The Narendra Modi government has come in for sharp criticism from some in the Indian pharmaceuticals industry over its policy on the production of generic drugs in India that has been perceived as favouring U.S. drugmakers over Indian ones, and as being directly contradictory to the prime minister's Make in India campaign.
Lee Pharma, a Hyderabad-based mid-sized drug company, said Thursday that the Drug Controller General of India (DCGI) did not allow it to sell cheaper and generic versions of a diabetic drug possibly due to the Modi government's assurance to U.S. pharma companies over the issue of protecting intellectual property rights (IPRs). The company had applied for a compulsory licence from the DCGI last year to produce a cheaper, generic version of the diabetes medicine saxagliptin, made by global pharma firm AstraZeneca.
"The DCGI rejected our application for the second time this year although we covered all the necessary grounds made mandatory by the drug regulator," Lee Pharma's Patent Attorney Afzal Hassan told International Business Times, India on Thursday. "The DCGI last year in one of the hearings said it would go back to seek the views of the commerce ministry .The application, however, was rejected this year," he said.
According to Hassan, the company had fulfilled the legal criteria to obtain the licence under the Bombay High Court's 2014 ruling in favour of NATCO Pharma, which was the first Indian company to apply for such a permit. Hassan also said that the rejection of Lee Pharma's application could be a fallout of Modi's commitment to U.S.-based pharma companies over the issue of protecting their IPR.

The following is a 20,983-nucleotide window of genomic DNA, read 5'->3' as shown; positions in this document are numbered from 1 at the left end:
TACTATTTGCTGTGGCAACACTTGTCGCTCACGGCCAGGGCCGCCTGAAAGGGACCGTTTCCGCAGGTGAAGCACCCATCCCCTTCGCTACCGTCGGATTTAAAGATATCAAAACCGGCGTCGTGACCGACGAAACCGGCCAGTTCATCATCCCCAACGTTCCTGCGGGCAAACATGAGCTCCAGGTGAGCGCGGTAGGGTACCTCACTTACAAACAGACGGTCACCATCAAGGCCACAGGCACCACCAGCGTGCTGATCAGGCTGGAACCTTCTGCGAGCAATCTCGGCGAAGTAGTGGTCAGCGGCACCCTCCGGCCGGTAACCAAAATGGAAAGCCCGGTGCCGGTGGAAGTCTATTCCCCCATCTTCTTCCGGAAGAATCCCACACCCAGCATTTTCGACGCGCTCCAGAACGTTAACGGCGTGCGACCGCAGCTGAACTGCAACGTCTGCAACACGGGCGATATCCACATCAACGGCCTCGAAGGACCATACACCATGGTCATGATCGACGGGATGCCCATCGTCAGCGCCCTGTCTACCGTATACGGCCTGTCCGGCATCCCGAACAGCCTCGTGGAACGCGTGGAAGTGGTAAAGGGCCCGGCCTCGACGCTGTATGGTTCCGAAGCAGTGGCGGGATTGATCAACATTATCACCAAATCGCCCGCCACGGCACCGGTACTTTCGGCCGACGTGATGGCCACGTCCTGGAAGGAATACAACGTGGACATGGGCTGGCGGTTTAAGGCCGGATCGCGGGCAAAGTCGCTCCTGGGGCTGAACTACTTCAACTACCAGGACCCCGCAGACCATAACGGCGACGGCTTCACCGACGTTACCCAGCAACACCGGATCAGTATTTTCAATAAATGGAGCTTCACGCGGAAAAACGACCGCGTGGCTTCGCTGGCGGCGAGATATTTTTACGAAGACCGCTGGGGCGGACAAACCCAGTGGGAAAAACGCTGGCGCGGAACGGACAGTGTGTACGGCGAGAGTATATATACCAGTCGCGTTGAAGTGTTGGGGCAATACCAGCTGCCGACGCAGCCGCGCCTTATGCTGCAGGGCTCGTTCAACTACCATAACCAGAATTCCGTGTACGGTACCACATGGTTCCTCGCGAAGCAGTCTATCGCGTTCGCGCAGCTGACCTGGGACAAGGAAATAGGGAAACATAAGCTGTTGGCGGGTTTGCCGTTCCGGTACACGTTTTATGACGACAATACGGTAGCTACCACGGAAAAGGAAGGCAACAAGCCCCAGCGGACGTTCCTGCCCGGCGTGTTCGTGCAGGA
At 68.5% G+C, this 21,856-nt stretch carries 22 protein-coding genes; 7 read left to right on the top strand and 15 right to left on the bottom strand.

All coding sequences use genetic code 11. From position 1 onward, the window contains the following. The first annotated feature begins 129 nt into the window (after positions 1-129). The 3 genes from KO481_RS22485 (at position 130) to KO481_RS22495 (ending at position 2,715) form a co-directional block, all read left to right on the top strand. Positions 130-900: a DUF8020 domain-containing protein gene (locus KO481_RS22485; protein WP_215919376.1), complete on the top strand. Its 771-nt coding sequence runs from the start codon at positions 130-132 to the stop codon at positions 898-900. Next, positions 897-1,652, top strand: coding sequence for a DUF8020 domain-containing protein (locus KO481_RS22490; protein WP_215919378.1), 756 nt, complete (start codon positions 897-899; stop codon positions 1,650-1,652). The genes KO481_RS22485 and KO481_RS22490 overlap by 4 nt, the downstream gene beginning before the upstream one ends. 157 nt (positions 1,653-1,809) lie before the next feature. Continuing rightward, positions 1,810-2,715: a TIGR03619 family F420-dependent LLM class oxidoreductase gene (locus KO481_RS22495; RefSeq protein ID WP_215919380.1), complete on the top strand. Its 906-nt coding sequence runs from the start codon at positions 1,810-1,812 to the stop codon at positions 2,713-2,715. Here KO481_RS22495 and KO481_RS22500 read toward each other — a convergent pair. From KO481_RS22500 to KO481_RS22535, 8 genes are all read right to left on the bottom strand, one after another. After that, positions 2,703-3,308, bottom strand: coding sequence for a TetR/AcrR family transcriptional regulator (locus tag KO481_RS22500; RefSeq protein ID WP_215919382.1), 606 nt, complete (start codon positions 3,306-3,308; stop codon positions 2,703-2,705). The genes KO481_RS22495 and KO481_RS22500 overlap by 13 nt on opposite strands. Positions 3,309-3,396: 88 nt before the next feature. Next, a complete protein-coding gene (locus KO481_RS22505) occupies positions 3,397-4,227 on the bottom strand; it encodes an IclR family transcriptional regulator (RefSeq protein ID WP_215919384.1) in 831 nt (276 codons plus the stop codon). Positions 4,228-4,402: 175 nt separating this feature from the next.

During Modi's visit to the U.S. in September, the prime minister reportedly told a gathering of companies in New York that India is "committed to protecting IPR which is essential to fostering creativity." Earlier, in May, the U.S. placed India, along with China, on a list of countries that fail to protect IPR, NDTV reported.
Another Indian pharma company, which sought compulsory licence to sell the generic version of the cancer drug dasatinib, originally manufactured by Bristol-Myers Squibb, said it would no longer pursue the case. BD Pharma had proposed to sell the cancer drug at $122 for a month's course compared to the original price of about $2,491 -- a bid rejected by the Indian government three years ago.
"There is no point in pursuing it anymore," Dharmesh Shah, BDR's managing director, was quoted as saying by Reuters.
The two mid-sized drug companies told Reuters that the Modi government's drive to boost foreign direct investment in India by protecting IPRs may have come in the way of procuring the mandatory licences.
Meanwhile, Medecins Sans Frontieres (MSF) or Doctors without Borders was quoted by STAT News as saying that any effort by the Indian government to curtail the production of cheaper versions of drugs is bound to affect patients not only in India but elsewhere in the world as well.
"We don't have full details from the companies, but we think this may be a case of external pressure placed on India through bilateral discussions with the United States," Yuan Qiong Hu, a legal and policy advisor with the Access to Medicines campaign at MSF, was quoted as saying by STAT News.
MSF had said in March, ahead of the EU-India summit, that Modi should not succumb to pressure from the EU over IPR issues, which could potentially block the access of millions of people globally to cheap medicines.
While the union commerce ministry told Reuters there was no change in its policy to promote manufacturing in the country, the Modi government's move to deny licences to these pharmaceutical companies for the production of generic drugs is being seen to be in direct contrast to his "Make in India" campaign, which aims to create jobs and boost the Indian economy by creating a good environment for manufacturing practices in India.